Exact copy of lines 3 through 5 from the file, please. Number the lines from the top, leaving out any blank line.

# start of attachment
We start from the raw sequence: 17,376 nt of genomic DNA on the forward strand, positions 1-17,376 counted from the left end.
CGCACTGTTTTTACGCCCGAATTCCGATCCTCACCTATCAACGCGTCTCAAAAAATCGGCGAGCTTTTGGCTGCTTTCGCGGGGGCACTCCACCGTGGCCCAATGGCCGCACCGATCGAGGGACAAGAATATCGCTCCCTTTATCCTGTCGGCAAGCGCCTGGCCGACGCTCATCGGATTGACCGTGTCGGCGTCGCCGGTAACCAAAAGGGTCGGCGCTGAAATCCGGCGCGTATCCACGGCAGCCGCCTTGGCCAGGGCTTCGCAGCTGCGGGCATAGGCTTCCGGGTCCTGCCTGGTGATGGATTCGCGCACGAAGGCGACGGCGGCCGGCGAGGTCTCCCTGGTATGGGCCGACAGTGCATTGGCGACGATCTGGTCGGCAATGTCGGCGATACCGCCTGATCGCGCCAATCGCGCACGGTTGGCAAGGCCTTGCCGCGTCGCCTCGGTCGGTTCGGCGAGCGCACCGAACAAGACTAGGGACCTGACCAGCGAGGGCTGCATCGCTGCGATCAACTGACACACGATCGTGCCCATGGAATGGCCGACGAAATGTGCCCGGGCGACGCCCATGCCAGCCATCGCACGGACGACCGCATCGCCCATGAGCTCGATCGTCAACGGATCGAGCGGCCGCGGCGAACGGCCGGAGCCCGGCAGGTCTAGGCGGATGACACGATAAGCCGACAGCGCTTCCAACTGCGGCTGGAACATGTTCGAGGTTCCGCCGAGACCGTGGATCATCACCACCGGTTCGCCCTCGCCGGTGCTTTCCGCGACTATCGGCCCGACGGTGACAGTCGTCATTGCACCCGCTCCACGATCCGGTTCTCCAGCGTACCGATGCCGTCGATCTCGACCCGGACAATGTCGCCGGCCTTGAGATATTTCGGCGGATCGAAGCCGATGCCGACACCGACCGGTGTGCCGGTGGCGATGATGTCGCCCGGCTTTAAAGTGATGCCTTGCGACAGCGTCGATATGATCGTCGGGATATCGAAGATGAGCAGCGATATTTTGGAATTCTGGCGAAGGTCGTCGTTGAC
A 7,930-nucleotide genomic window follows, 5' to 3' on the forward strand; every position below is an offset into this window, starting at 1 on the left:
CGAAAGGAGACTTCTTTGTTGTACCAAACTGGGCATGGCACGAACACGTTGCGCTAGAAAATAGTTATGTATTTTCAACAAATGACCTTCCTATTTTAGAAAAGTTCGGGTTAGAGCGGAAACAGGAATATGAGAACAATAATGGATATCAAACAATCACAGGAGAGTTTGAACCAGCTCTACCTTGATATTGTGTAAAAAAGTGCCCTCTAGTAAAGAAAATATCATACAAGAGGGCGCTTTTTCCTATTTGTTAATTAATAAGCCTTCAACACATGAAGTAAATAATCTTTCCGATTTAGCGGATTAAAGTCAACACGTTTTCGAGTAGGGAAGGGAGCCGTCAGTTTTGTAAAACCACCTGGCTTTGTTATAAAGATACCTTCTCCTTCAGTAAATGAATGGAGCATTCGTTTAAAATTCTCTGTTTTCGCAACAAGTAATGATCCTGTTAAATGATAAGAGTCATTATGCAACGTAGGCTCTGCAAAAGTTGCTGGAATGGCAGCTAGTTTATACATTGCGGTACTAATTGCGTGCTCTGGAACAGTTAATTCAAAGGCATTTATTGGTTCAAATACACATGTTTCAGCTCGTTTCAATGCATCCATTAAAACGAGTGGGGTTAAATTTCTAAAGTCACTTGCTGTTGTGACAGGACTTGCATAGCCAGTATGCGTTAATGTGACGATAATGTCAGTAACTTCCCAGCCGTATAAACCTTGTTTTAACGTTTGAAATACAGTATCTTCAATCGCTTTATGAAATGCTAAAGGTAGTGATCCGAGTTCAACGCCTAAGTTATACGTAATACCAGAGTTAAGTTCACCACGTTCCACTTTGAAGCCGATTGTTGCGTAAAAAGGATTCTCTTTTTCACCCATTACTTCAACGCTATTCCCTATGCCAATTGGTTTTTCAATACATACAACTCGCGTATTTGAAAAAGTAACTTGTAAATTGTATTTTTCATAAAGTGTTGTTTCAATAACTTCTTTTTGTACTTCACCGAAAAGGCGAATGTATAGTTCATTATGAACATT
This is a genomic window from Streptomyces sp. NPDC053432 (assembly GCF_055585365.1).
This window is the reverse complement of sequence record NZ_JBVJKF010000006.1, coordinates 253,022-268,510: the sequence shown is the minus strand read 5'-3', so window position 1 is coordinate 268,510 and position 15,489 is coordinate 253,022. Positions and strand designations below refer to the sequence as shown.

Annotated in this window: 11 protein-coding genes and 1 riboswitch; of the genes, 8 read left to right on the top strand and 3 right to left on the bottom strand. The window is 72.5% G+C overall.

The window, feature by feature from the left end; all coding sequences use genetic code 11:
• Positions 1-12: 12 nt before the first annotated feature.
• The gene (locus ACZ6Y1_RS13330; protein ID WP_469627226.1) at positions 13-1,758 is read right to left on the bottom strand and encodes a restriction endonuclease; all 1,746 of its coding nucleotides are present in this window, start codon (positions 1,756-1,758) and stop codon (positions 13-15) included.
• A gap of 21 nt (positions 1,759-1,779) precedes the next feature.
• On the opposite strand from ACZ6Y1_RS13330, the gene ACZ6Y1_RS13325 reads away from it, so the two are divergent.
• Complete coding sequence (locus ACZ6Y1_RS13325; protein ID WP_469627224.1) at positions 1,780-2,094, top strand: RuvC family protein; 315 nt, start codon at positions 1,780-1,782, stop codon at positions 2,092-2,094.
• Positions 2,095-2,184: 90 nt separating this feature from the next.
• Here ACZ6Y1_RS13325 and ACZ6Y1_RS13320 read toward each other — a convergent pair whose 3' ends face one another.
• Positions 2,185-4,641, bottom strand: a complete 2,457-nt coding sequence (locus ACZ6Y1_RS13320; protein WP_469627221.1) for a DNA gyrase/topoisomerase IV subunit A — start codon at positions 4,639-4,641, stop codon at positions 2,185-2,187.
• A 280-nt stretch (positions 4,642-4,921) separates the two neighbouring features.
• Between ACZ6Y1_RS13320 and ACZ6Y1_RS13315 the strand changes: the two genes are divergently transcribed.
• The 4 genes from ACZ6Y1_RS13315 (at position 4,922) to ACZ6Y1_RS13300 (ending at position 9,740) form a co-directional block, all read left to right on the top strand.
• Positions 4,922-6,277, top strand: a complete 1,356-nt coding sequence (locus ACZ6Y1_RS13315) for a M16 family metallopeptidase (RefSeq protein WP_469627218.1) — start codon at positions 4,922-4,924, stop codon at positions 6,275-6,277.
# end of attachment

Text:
A 7,930-nucleotide genomic window follows, 5' to 3' on the forward strand; every position below is an offset into this window, starting at 1 on the left:
CGAAAGGAGACTTCTTTGTTGTACCAAACTGGGCATGGCACGAACACGTTGCGCTAGAAAATAGTTATGTATTTTCAACAAATGACCTTCCTATTTTAGAAAAGTTCGGGTTAGAGCGGAAACAGGAATATGAGAACAATAATGGATATCAAACAATCACAGGAGAGTTTGAACCAGCTCTACCTTGATATTGTGTAAAAAAGTGCCCTCTAGTAAAGAAAATATCATACAAGAGGGCGCTTTTTCCTATTTGTTAATTAATAAGCCTTCAACACATGAAGTAAATAATCTTTCCGATTTAGCGGATTAAAGTCAACACGTTTTCGAGTAGGGAAGGGAGCCGTCAGTTTTGTAAAACCACCTGGCTTTGTTATAAAGATACCTTCTCCTTCAGTAAATGAATGGAGCATTCGTTTAAAATTCTCTGTTTTCGCAACAAGTAATGATCCTGTTAAATGATAAGAGTCATTATGCAACGTAGGCTCTGCAAAAGTTGCTGGAATGGCAGCTAGTTTATACATTGCGGTACTAATTGCGTGCTCTGGAACAGTTAATTCAAAGGCATTTATTGGTTCAAATACACATGTTTCAGCTCGTTTCAATGCATCCATTAAAACGAGTGGGGTTAAATTTCTAAAGTCACTTGCTGTTGTGACAGGACTTGCATAGCCAGTATGCGTTAATGTGACGATAATGTCAGTAACTTCCCAGCCGTATAAACCTTGTTTTAACGTTTGAAATACAGTATCTTCAATCGCTTTATGAAATGCTAAAGGTAGTGATCCGAGTTCAACGCCTAAGTTATACGTAATACCAGAGTTAAGTTCACCACGTTCCACTTTGAAGCCGATTGTTGCGTAAAAAGGATTCTCTTTTTCACCCATTACTTCAACGCTATTCCCTATGCCAATTGGTTTTTCAATACATACAACTCGCGTATTTGAAAAAGTAACTTGTAAATTGTATTTTTCATAAAGTGTTGTTTCAATAACTTCTTTTTGTACTTCACCGAAAAGGCGAATGTATAGTTCATTATGAACATT
This is a genomic window from Streptomyces sp. NPDC053432 (assembly GCF_055585365.1).